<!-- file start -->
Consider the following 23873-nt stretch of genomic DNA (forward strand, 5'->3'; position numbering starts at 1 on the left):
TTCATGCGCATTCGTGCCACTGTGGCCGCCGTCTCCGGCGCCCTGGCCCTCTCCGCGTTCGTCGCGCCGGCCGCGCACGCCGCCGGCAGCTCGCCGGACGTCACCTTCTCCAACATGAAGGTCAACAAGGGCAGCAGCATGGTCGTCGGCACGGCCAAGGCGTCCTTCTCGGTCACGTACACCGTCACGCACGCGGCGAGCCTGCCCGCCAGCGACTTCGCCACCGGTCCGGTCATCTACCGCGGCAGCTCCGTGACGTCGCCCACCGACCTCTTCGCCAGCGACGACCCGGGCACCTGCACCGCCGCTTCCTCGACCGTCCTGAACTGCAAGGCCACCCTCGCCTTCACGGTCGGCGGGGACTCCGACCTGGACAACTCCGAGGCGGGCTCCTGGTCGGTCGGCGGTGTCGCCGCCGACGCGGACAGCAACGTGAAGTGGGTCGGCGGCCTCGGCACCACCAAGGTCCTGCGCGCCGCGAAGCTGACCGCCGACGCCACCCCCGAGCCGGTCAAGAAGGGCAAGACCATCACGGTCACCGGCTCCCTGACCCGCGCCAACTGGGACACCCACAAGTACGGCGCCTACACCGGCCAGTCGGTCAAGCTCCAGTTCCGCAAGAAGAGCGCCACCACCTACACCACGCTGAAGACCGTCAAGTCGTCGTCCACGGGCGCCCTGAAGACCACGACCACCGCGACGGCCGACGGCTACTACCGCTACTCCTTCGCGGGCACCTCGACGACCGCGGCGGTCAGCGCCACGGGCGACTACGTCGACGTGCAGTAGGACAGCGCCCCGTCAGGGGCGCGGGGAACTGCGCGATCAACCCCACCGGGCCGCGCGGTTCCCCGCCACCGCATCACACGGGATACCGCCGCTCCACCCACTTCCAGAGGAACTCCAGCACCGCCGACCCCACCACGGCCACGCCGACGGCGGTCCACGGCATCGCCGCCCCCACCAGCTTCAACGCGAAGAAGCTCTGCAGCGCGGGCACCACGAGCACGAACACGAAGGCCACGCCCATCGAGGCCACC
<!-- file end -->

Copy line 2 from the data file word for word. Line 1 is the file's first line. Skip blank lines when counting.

TTCATGCGCATTCGTGCCACTGTGGCCGCCGTCTCCGGCGCCCTGGCCCTCTCCGCGTTCGTCGCGCCGGCCGCGCACGCCGCCGGCAGCTCGCCGGACGTCACCTTCTCCAACATGAAGGTCAACAAGGGCAGCAGCATGGTCGTCGGCACGGCCAAGGCGTCCTTCTCGGTCACGTACACCGTCACGCACGCGGCGAGCCTGCCCGCCAGCGACTTCGCCACCGGTCCGGTCATCTACCGCGGCAGCTCCGTGACGTCGCCCACCGACCTCTTCGCCAGCGACGACCCGGGCACCTGCACCGCCGCTTCCTCGACCGTCCTGAACTGCAAGGCCACCCTCGCCTTCACGGTCGGCGGGGACTCCGACCTGGACAACTCCGAGGCGGGCTCCTGGTCGGTCGGCGGTGTCGCCGCCGACGCGGACAGCAACGTGAAGTGGGTCGGCGGCCTCGGCACCACCAAGGTCCTGCGCGCCGCGAAGCTGACCGCCGACGCCACCCCCGAGCCGGTCAAGAAGGGCAAGACCATCACGGTCACCGGCTCCCTGACCCGCGCCAACTGGGACACCCACAAGTACGGCGCCTACACCGGCCAGTCGGTCAAGCTCCAGTTCCGCAAGAAGAGCGCCACCACCTACACCACGCTGAAGACCGTCAAGTCGTCGTCCACGGGCGCCCTGAAGACCACGACCACCGCGACGGCCGACGGCTACTACCGCTACTCCTTCGCGGGCACCTCGACGACCGCGGCGGTCAGCGCCACGGGCGACTACGTCGACGTGCAGTAGGACAGCGCCCCGTCAGGGGCGCGGGGAACTGCGCGATCAACCCCACCGGGCCGCGCGGTTCCCCGCCACCGCATCACACGGGATACCGCCGCTCCACCCACTTCCAGAGGAACTCCAGCACCGCCGACCCCACCACGGCCACGCCGACGGCGGTCCACGGCATCGCCGCCCCCACCAGCTTCAACGCGAAGAAGCTCTGCAGCGCGGGCACCACGAGCACGAACACGAAGGCCACGCCCATCGAGGCCACC